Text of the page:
As part of its second annual Native American film festival, the Chadron Public Library added traditional story tellers to its list of educational entertainment.
Joyzelle Gingway Godfrey is Yankton Sioux and Ottawa. She started story telling in the Rapid City school system. The American Indian elder says she shares traditional stories as a way to educate people.
“I do my story telling in full regalia,” explains Joyzelle Gingway Godfrey. “And I want the kids to recognize that…the Indian kids have something to be proud of…and that the non-Indian kids say ‘Gee…maybe there’s something we should find out about.”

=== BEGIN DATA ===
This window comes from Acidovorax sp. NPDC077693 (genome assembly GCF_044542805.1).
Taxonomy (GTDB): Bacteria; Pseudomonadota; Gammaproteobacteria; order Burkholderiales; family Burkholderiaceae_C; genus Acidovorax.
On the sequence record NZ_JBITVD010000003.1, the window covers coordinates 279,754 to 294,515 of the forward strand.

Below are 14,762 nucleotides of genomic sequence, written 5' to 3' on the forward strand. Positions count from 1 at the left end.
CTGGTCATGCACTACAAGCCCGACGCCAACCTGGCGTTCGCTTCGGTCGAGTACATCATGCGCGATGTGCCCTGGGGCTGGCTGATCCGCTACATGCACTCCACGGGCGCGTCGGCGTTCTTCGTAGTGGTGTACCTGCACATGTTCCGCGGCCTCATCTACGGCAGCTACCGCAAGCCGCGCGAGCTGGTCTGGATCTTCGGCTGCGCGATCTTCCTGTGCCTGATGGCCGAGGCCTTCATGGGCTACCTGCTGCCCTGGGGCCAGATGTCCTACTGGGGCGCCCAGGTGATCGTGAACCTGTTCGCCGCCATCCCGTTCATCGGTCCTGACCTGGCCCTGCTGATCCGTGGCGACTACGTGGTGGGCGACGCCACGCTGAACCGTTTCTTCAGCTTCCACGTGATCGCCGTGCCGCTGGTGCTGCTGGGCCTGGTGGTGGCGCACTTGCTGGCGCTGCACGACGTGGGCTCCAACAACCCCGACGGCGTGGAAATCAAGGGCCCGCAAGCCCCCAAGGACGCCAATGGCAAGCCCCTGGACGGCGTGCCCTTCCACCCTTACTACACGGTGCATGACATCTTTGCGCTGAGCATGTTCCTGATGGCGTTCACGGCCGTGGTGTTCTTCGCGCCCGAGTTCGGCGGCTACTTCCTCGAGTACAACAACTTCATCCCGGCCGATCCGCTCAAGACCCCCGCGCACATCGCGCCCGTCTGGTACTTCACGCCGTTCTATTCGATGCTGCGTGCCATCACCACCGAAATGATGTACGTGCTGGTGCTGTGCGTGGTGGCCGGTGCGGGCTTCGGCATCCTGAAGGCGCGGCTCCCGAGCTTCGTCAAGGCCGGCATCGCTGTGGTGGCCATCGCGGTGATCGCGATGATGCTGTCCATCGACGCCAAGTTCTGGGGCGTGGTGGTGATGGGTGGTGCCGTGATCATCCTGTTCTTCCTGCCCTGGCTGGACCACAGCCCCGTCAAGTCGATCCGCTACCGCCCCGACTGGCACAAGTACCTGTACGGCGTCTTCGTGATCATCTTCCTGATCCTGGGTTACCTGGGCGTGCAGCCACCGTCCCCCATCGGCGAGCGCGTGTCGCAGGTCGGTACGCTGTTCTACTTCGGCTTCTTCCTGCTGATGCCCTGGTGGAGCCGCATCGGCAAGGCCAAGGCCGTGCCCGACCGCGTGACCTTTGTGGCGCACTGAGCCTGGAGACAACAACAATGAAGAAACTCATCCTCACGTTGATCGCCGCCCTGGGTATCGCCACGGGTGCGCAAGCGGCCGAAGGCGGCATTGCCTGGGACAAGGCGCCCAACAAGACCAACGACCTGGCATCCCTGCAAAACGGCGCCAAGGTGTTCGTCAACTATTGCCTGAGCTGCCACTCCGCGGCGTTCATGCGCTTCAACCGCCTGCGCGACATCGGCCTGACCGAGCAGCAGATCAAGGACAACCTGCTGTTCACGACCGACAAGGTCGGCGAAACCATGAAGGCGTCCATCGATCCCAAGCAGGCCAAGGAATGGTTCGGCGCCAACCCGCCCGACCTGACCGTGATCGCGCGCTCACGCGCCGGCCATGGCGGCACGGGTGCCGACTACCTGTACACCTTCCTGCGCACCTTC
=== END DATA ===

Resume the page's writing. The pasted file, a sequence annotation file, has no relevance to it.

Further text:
Gingway Godfrey says that same psychology applies to adults in a setting like Chadron Public Library’s “Trading Stories: A Native American Film Festival”.
“For adults…adults are just big kids,” Gingway Godfrey observes. “They enjoy the stories. And I also do history. So, yesterday I did ‘Lewis and Clark meet the Sioux”.
Having the opportunity to tell history from the Native American perspective, says Gingway Godfrey, helps clear up misinterpretations about a variety of events that have previously only been presented by non-Native historians and academics.
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